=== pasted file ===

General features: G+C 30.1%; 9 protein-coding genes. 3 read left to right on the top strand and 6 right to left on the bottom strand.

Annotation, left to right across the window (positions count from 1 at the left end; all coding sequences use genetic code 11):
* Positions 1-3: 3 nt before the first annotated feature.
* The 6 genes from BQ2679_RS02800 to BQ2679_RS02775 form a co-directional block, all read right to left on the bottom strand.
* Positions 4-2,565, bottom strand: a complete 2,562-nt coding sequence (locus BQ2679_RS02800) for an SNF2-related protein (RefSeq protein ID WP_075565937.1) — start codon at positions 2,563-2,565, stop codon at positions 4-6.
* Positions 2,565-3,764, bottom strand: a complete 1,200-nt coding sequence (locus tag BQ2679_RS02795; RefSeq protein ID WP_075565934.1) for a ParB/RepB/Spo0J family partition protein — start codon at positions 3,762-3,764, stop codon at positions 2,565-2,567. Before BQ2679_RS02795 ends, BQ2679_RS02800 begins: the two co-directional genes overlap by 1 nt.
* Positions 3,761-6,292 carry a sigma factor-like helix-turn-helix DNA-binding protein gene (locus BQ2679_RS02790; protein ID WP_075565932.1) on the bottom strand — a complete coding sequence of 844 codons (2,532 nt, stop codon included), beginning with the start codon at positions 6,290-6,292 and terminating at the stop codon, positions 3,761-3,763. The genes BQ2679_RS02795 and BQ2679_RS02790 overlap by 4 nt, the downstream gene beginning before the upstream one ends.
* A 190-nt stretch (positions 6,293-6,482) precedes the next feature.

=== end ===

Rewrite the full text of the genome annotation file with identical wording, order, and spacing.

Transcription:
General features: G+C 30.1%; 9 protein-coding genes. 3 read left to right on the top strand and 6 right to left on the bottom strand.

Annotation, left to right across the window (positions count from 1 at the left end; all coding sequences use genetic code 11):
* Positions 1-3: 3 nt before the first annotated feature.
* The 6 genes from BQ2679_RS02800 to BQ2679_RS02775 form a co-directional block, all read right to left on the bottom strand.
* Positions 4-2,565, bottom strand: a complete 2,562-nt coding sequence (locus BQ2679_RS02800) for an SNF2-related protein (RefSeq protein ID WP_075565937.1) — start codon at positions 2,563-2,565, stop codon at positions 4-6.
* Positions 2,565-3,764, bottom strand: a complete 1,200-nt coding sequence (locus tag BQ2679_RS02795; RefSeq protein ID WP_075565934.1) for a ParB/RepB/Spo0J family partition protein — start codon at positions 3,762-3,764, stop codon at positions 2,565-2,567. Before BQ2679_RS02795 ends, BQ2679_RS02800 begins: the two co-directional genes overlap by 1 nt.
* Positions 3,761-6,292 carry a sigma factor-like helix-turn-helix DNA-binding protein gene (locus BQ2679_RS02790; protein ID WP_075565932.1) on the bottom strand — a complete coding sequence of 844 codons (2,532 nt, stop codon included), beginning with the start codon at positions 6,290-6,292 and terminating at the stop codon, positions 3,761-3,763. The genes BQ2679_RS02795 and BQ2679_RS02790 overlap by 4 nt, the downstream gene beginning before the upstream one ends.
* A 190-nt stretch (positions 6,293-6,482) precedes the next feature.